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Wednesday, 16 May 2012

Life Lessons Learned

By Mary Hertslet

On the registration form for my 50th high school reunion, in the year 2000, we were asked to finish the sentence, "If I had it to do over again, I would..." When completed, our answers were collected, compiled into a booklet and given to each of us.

I completed the sentence with, "I would not change anything." I was surprised to see that many others had completed the sentence in the same way. They seemed to be happy with the life they had, as was I.

Also, I added a bit of advice I had already given to some of the younger generation which was my own mantra for life: "Take advantage of your opportunities, follow your passions and never stop learning." A caveat to this, of course, is that you have to prepare yourself first so that when that opportunity does come along, you will be in a position to accept it.

Together, working as a team through hard times, hard work and with perseverance, my husband, Hersh, and I were able to start reaching some of our goals in life by taking advantage of opportunities that came to us.

Sometimes, when I felt downhearted, he would say things like, "Don't worry, we have our whole lives ahead of us” or "The world is our oyster.” I believed it, too.

After three years in the Marine Corps during WWII (two years in China), Hersh completed college and received his masters in geography. Meanwhile, I brushed up on my office skills, preparing ourselves for opportunities we might have of a career that would take us traveling.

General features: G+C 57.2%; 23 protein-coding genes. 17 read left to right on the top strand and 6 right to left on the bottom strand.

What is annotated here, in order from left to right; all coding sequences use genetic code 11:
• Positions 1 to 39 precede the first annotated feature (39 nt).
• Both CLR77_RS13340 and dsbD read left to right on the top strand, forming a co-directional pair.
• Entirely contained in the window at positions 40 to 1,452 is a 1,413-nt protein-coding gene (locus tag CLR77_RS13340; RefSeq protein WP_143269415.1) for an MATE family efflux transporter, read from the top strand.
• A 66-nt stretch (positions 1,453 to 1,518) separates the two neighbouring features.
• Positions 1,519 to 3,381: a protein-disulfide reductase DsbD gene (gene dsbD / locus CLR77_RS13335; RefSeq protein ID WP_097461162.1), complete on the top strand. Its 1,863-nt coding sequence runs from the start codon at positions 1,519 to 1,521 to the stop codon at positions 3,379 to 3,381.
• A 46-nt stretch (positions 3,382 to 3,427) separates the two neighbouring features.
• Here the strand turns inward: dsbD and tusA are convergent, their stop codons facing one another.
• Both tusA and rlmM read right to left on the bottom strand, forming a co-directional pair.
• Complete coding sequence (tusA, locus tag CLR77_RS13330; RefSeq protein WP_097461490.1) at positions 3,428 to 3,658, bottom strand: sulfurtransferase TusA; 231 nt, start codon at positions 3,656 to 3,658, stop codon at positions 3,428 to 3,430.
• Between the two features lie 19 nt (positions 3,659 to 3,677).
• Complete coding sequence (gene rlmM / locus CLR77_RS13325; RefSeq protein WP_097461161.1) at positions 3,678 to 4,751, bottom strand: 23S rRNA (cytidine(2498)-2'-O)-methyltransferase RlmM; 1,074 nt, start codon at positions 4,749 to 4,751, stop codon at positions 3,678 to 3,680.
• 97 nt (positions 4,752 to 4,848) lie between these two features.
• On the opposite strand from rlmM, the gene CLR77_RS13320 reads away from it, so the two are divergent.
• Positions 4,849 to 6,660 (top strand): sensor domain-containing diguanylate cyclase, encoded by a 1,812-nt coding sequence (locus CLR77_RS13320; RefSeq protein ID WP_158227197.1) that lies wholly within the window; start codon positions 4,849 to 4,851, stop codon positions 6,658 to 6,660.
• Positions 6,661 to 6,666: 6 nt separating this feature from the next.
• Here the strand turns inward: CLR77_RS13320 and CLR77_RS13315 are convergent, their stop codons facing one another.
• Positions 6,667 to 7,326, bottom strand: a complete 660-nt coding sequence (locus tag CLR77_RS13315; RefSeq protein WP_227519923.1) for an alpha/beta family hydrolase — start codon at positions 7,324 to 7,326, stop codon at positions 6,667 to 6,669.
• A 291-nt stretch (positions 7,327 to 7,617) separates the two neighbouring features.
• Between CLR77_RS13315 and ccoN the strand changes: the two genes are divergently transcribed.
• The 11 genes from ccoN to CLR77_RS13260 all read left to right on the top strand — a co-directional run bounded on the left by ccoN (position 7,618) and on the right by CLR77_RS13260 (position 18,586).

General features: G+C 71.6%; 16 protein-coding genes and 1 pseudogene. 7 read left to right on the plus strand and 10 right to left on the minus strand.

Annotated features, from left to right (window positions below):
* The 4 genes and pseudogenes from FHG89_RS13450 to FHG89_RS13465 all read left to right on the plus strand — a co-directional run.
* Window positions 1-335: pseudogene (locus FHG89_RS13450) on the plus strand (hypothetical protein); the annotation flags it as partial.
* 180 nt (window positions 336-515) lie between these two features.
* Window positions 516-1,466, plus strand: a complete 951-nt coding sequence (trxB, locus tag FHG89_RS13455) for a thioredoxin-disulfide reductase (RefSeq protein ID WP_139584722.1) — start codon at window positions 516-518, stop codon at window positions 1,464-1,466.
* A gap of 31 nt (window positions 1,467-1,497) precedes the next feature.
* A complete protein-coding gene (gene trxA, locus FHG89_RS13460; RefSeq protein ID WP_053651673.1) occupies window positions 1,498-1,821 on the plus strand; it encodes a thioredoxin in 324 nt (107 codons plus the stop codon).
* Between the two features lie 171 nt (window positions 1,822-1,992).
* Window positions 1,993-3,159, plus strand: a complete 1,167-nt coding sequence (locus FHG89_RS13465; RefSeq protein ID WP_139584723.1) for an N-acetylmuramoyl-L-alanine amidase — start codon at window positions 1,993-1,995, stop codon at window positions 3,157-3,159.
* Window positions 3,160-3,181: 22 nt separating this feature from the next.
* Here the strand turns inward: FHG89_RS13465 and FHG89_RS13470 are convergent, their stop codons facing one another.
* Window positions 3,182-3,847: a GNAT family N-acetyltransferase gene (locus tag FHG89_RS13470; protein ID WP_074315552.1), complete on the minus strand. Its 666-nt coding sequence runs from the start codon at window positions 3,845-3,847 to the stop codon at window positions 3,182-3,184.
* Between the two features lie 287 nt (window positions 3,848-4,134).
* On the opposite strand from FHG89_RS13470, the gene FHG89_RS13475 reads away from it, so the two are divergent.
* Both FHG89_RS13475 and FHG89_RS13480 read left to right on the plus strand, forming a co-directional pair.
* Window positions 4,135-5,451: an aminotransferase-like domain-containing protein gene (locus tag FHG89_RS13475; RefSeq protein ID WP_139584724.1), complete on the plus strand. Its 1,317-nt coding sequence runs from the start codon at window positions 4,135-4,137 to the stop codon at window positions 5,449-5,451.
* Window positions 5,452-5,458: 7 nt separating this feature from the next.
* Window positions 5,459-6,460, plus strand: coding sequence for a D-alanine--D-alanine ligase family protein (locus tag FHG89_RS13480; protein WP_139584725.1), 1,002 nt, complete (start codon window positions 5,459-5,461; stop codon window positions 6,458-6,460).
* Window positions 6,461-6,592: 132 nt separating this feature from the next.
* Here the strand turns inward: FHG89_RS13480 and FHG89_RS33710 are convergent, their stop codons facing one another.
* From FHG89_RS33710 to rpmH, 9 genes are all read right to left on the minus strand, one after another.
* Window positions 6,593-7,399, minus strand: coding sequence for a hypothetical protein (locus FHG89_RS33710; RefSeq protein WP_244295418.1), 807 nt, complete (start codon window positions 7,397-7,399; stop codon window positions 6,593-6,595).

Travel was our passion. When he saw a magazine in the college library, listing positions for teachers in foreign countries, he immediately sent out applications.

In 1955, Hersh and I flew across the South Pacific to the island of Guam where he was under contract as a high school geography and history teacher and I was a secretary at the school. This was the beginning of a six-year adventurous life during which time we traveled the world.

At the end of each two-year contract, we had a three-month R&R that we used for travel. This was a time before jets flew across the South Pacific, before air-conditioning, computers, etc. It was also before many people had traveled throughout Southeast Asia or explored the islands of the South Pacific as we did with our five-month-old son, Steve.

We made a trip around the world later when Steve was two years old. Not much had been written about exotic places like Egypt and India. Nepal had just opened their borders. We were some of the first outsiders to enter their country.

Traveling through the world in the 1950s was difficult and rigorous, especially with a small child. Hersh was a consummate geographer wanting to see countries and islands of the world from the viewpoint of the people and their lands and not just as a tourist. It was also the most educational six years we would spend.

We lived in a pre-globalization era. We traveled during a time when the past was colliding with the future. It was an opportunity we had then that no longer exists.

Meanwhile, island life on Guam for six years was enjoyable. Living in a Quonset hut in a small village without telephone, TV, etc. was a culture shock to say the least. However, we adjusted quickly and loved every minute of our life there.

After six years abroad, we returned to the States in 1961, and resumed a more normal life with our son who, by then, was five years old and ready to start school.

Hersh returned to college at Rutgers University where he acquired another degree that enabled him to change his career. Afterward, we moved to the Washington, D.C. area where he began working for the Department of Defense.